In terms of white grapes, Carpenter said he would like to see more Mediterranean varieties in Napa, particularly Roussanne and Marsanne, although Chardonnay and Sauvignon Blanc are the dominant whites, again, due to the superior market opportunity for these grapes.

Finally, Carpenter said, “I’d like to see more heritage varieties come back, like Charbono, Petit Syrah or Zinfandel.”

Continuing he said, “Petit Syrah is one of the great varieties of the world; it has the structure of Cabernet but the depth of Syrah.”

As for Charbono, he said that only 18 acres (7.3 hectares) were left of the grape in Napa, and yet, “it is one of the grapes that established Napa”.

According to the Napa Vintners, Cabernet Sauvignon accounts for 40% of the region’s harvest tonnage and nearly 60% of the value of Napa’s annual crop.

The region’s leading five grapes by acreage are, in order, Cabernet Sauvignon, Chardonnay, Merlot, Sauvignon Blanc and Pinot Noir.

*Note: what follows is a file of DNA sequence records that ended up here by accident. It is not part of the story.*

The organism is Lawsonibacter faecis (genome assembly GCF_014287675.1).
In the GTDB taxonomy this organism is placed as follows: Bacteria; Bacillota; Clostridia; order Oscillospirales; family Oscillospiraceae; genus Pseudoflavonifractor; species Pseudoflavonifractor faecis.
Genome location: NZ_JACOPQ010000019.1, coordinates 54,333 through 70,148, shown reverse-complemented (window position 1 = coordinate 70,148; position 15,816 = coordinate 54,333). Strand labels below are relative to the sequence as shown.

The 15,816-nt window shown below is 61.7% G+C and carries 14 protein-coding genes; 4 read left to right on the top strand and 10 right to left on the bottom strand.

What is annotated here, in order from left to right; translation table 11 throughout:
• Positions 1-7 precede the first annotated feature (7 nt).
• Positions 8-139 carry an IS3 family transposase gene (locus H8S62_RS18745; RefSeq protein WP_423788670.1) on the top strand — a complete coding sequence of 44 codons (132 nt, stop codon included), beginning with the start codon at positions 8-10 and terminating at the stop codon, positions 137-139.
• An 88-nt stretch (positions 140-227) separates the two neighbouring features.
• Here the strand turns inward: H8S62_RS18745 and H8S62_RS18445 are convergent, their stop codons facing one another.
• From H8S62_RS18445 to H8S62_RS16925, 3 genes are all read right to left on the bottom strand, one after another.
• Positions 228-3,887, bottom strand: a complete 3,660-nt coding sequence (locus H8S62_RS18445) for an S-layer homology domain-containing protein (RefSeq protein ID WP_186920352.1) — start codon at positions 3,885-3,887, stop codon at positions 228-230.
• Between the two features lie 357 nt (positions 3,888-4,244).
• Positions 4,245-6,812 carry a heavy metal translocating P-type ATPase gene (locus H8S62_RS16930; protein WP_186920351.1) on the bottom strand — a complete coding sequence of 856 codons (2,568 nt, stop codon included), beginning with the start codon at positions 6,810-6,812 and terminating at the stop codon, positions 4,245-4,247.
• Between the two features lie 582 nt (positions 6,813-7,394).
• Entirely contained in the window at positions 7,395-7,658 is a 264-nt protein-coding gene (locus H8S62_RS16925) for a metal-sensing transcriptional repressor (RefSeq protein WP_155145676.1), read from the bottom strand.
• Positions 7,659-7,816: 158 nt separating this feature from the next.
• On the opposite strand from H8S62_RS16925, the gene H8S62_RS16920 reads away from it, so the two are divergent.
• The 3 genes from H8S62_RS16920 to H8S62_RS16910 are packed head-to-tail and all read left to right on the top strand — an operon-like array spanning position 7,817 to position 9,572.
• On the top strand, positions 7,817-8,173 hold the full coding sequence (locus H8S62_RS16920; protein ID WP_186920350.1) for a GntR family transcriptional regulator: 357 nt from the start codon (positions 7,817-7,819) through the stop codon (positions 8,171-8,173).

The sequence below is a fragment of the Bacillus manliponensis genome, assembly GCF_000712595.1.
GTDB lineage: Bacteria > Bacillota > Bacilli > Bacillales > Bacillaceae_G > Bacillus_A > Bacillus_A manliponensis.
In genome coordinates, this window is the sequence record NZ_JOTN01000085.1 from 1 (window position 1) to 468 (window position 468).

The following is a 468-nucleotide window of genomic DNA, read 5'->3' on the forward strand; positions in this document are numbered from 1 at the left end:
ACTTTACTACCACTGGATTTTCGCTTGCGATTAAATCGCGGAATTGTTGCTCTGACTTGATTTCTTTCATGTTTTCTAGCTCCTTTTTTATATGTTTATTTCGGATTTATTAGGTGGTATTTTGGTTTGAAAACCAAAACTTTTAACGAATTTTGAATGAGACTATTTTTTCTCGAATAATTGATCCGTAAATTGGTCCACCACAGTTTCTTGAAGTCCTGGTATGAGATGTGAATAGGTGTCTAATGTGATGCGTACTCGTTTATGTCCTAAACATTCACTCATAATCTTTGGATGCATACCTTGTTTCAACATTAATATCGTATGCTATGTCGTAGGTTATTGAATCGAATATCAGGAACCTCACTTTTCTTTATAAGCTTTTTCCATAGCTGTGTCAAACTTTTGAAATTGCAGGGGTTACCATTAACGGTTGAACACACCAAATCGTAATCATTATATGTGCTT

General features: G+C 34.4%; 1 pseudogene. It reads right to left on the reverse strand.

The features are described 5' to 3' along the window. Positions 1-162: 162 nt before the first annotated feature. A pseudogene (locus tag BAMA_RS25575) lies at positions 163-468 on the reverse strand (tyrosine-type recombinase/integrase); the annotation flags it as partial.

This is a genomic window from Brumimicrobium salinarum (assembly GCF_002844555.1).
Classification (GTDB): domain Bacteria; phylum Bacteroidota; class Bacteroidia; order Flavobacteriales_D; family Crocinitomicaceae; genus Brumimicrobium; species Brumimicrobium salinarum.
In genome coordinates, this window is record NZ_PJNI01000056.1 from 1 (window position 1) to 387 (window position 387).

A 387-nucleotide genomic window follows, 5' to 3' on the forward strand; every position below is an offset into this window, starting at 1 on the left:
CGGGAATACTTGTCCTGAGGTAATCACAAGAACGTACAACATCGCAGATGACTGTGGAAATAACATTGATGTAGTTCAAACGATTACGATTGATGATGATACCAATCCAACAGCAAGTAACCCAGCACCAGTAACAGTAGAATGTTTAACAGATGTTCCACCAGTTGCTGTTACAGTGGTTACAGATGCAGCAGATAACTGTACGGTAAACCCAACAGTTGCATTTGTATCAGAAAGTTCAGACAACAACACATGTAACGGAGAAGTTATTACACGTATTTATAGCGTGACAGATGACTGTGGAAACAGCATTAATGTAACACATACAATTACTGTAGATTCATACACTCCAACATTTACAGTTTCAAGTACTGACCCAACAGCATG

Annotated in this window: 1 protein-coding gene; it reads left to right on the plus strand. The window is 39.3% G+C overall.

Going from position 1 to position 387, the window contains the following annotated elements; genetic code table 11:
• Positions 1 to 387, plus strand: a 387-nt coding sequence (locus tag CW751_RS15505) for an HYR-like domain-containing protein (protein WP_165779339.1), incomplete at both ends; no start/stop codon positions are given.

Although Charbono was once believed to be an Italian grape, UC Davis DNA analysis has shown that it’s the same grape as France’s Corbeau grape, or Douce Noire, which originates from Savoie.

It is also the same grape as Bonarda in Mendoza, Argentina, which has the largest plantings of the grape today, with almost 19,000ha in the ground, compared to 36ha in California and just 2ha in France, according to Wine Grapes.

As previously reported by db, Carpenter also expressed his wish that Merlot receive greater recognition for the quality of wine it produces, particularly in the Napa Valley.

“Merlot has been abused in the US… but Merlot produces some of the greatest wines in the world, from Petrus to Masseto,” he said.

Continuing, he observed, “Merlot does well when it’s grown in the right place and produced in the right way, and, beyond Bolgheri or Pomerol, there are spots in other parts of the world where it does well too, and one of those is California.”

Within the region he selected “sweet spots” for the grape in the Napa Valley, which he said were Howell Mountain, Spring Mountain, Mount Veeder and Stag’s Leap, although he also expressed his high regard for Verité’s La Muse, which is made from Merlot grown in Sonoma.

4 Responses to “Napa should embrace its heritage grapes”

  1. Gary Heitz says: